To what extent was the Falklands Wars a war of distraction?
Summary of Evidence
There are numerous events that occurred which lead to the Falklands War in 1982 between the United Kingdom and Argentina over the ownership of the Falklands Islands.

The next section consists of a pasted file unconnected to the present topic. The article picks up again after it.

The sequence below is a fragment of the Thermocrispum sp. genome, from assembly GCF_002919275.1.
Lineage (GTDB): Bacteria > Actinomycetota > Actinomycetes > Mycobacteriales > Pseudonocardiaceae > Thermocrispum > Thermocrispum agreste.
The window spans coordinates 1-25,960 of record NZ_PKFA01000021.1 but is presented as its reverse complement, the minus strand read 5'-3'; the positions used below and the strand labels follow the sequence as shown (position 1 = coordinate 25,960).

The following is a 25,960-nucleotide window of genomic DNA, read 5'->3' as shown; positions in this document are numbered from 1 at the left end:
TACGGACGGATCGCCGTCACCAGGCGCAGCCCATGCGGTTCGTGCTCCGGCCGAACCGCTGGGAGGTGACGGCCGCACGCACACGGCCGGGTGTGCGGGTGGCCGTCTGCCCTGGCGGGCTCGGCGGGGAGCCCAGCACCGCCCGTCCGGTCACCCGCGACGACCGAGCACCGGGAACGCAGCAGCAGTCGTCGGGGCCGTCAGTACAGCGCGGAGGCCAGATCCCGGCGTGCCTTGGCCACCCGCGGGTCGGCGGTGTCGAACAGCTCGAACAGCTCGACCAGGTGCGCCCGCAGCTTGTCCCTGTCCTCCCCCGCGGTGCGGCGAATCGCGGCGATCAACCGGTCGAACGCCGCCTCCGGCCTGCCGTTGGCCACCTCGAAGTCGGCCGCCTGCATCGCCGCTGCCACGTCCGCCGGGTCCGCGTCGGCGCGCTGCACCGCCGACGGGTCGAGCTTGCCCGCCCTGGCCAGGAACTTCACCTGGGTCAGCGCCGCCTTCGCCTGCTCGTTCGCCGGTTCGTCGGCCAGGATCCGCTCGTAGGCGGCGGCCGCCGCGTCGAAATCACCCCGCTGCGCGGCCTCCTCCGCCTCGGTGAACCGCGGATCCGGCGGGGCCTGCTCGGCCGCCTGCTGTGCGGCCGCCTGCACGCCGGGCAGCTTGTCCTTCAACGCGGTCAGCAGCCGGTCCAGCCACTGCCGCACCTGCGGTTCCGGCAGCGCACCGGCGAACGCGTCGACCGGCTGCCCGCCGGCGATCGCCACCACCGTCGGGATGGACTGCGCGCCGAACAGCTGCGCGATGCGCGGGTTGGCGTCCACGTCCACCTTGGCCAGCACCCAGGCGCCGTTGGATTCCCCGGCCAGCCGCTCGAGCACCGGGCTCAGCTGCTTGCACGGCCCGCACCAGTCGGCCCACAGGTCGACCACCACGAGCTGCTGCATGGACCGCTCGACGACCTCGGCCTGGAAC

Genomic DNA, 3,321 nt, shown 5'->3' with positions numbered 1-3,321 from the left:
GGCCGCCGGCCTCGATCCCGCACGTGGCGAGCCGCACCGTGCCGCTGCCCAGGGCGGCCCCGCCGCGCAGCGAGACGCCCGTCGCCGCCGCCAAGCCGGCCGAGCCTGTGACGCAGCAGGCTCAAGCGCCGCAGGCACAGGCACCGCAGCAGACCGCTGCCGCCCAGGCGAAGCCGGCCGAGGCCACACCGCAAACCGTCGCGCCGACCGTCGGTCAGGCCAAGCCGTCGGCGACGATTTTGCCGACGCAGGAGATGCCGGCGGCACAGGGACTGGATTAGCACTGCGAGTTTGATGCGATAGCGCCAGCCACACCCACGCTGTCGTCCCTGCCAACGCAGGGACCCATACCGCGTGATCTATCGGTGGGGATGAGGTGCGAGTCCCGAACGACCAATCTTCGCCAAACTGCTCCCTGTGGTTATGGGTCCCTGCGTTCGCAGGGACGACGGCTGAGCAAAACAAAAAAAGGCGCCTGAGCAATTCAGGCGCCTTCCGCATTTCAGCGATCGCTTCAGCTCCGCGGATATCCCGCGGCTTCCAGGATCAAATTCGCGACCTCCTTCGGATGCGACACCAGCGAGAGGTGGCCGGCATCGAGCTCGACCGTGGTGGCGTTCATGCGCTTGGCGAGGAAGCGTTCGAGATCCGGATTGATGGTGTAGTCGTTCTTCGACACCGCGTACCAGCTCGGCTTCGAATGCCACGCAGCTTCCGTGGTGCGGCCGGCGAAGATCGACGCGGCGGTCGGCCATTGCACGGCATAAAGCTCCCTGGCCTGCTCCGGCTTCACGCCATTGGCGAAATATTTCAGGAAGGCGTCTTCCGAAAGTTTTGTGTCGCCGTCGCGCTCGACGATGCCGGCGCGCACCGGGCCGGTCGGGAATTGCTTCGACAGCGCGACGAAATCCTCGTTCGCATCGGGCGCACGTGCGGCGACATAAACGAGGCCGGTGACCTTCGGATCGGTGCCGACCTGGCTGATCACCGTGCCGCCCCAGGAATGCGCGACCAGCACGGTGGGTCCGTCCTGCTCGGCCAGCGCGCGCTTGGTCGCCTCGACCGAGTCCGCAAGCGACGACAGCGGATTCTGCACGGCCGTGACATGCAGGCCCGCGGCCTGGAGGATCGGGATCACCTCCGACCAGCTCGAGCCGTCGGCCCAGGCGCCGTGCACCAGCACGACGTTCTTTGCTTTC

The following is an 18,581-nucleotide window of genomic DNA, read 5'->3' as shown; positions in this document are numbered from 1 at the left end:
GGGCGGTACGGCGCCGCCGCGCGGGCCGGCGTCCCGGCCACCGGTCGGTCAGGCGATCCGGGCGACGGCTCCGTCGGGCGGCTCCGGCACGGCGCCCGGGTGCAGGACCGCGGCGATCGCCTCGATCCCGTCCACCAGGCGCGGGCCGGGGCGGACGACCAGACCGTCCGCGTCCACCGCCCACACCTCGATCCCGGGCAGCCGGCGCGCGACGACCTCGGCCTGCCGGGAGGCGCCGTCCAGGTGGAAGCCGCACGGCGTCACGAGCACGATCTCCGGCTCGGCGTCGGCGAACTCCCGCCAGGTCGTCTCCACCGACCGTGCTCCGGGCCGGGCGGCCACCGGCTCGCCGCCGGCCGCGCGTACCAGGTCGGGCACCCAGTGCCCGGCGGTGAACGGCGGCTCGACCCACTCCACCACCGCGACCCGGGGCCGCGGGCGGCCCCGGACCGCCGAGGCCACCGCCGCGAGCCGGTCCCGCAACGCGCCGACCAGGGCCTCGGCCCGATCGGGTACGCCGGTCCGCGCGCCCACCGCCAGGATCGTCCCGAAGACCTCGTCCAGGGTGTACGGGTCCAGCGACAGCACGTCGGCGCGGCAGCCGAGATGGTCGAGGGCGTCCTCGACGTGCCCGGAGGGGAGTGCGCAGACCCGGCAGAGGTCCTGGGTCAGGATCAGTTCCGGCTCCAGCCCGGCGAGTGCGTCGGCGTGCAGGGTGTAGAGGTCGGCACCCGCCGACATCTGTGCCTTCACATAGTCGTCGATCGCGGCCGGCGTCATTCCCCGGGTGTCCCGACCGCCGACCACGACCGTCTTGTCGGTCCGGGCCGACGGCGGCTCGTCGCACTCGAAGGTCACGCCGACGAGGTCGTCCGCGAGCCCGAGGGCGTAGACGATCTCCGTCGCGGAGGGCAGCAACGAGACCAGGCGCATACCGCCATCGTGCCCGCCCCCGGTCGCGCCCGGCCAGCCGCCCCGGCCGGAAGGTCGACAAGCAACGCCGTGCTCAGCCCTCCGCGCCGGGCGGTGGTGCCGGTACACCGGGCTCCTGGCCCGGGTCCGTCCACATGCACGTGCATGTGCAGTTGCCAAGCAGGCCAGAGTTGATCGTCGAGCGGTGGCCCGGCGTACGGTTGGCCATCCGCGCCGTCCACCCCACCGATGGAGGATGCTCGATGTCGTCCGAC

Argentina encountered brutal military dictatorship between 1976 and 1983, and went through a harsh economics crisis. The conflicting views between society and the government caused massive uproar and the NRP, National Reorganization Process murdered thousand of citizens. Also, there was increase of corruption which the government thought would infest its reputation. Power was passed on to from General Roberto Viola to General Leopoldo Galtieri who was unpopular between the Argentineans. Inflation grew rapidly and exceeded 600%, and GDP, manufacturing output, and real wages decreased significantly. (Middlebrook, Martin) Galtieri was determined to gain popularity and distract them from the economic situation, thus he believed that the occupation of the Falklands would aid in his reputation by evoking patriotism in his people. Argentina hinted to the United Nations that there would be a possible invasion, however they did not react, and so the Argentineans assumed that the British would exempt from using force if there was an invasion of the islands. (Trueman, Chris)